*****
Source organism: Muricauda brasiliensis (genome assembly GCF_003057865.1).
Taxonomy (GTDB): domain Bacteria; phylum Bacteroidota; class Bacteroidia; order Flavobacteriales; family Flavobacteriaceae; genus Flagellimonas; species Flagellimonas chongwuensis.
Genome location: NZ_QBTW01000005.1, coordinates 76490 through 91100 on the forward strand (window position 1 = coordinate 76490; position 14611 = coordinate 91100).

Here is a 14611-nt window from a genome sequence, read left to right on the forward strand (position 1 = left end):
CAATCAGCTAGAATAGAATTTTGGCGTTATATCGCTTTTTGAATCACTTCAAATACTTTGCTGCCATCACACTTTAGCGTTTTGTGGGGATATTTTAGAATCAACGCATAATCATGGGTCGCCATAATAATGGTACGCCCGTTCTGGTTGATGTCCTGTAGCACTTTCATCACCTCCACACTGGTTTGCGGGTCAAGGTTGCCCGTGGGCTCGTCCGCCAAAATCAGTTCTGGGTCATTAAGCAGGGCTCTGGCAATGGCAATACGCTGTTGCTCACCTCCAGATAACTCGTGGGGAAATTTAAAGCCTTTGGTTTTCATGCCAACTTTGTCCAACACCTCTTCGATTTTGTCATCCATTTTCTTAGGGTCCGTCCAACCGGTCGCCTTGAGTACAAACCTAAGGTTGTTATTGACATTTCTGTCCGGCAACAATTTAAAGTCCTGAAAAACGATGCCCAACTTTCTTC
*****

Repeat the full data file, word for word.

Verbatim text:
Source organism: Muricauda brasiliensis (genome assembly GCF_003057865.1).
Taxonomy (GTDB): domain Bacteria; phylum Bacteroidota; class Bacteroidia; order Flavobacteriales; family Flavobacteriaceae; genus Flagellimonas; species Flagellimonas chongwuensis.
Genome location: NZ_QBTW01000005.1, coordinates 76490 through 91100 on the forward strand (window position 1 = coordinate 76490; position 14611 = coordinate 91100).

Here is a 14611-nt window from a genome sequence, read left to right on the forward strand (position 1 = left end):
CAATCAGCTAGAATAGAATTTTGGCGTTATATCGCTTTTTGAATCACTTCAAATACTTTGCTGCCATCACACTTTAGCGTTTTGTGGGGATATTTTAGAATCAACGCATAATCATGGGTCGCCATAATAATGGTACGCCCGTTCTGGTTGATGTCCTGTAGCACTTTCATCACCTCCACACTGGTTTGCGGGTCAAGGTTGCCCGTGGGCTCGTCCGCCAAAATCAGTTCTGGGTCATTAAGCAGGGCTCTGGCAATGGCAATACGCTGTTGCTCACCTCCAGATAACTCGTGGGGAAATTTAAAGCCTTTGGTTTTCATGCCAACTTTGTCCAACACCTCTTCGATTTTGTCATCCATTTTCTTAGGGTCCGTCCAACCGGTCGCCTTGAGTACAAACCTAAGGTTGTTATTGACATTTCTGTCCGGCAACAATTTAAAGTCCTGAAAAACGATGCCCAACTTTCTTC